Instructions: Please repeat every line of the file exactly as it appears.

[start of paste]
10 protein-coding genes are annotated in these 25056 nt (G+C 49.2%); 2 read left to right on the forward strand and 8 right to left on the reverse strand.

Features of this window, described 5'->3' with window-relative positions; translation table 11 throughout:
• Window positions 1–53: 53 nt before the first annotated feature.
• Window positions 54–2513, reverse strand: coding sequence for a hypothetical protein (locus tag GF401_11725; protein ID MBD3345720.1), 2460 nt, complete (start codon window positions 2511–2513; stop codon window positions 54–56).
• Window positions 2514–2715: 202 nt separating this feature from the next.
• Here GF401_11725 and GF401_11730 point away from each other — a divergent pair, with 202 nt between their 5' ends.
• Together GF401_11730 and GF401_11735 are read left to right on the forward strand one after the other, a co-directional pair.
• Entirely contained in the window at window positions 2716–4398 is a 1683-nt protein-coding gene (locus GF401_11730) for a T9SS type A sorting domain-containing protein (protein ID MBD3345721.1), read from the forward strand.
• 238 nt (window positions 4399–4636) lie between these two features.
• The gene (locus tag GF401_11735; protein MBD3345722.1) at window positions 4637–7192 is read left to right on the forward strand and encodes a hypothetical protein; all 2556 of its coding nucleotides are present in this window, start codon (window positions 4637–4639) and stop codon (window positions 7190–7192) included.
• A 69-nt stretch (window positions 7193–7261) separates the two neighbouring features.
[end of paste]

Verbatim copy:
10 protein-coding genes are annotated in these 25056 nt (G+C 49.2%); 2 read left to right on the forward strand and 8 right to left on the reverse strand.

Features of this window, described 5'->3' with window-relative positions; translation table 11 throughout:
• Window positions 1–53: 53 nt before the first annotated feature.
• Window positions 54–2513, reverse strand: coding sequence for a hypothetical protein (locus tag GF401_11725; protein ID MBD3345720.1), 2460 nt, complete (start codon window positions 2511–2513; stop codon window positions 54–56).
• Window positions 2514–2715: 202 nt separating this feature from the next.
• Here GF401_11725 and GF401_11730 point away from each other — a divergent pair, with 202 nt between their 5' ends.
• Together GF401_11730 and GF401_11735 are read left to right on the forward strand one after the other, a co-directional pair.
• Entirely contained in the window at window positions 2716–4398 is a 1683-nt protein-coding gene (locus GF401_11730) for a T9SS type A sorting domain-containing protein (protein ID MBD3345721.1), read from the forward strand.
• 238 nt (window positions 4399–4636) lie between these two features.
• The gene (locus tag GF401_11735; protein MBD3345722.1) at window positions 4637–7192 is read left to right on the forward strand and encodes a hypothetical protein; all 2556 of its coding nucleotides are present in this window, start codon (window positions 4637–4639) and stop codon (window positions 7190–7192) included.
• A 69-nt stretch (window positions 7193–7261) separates the two neighbouring features.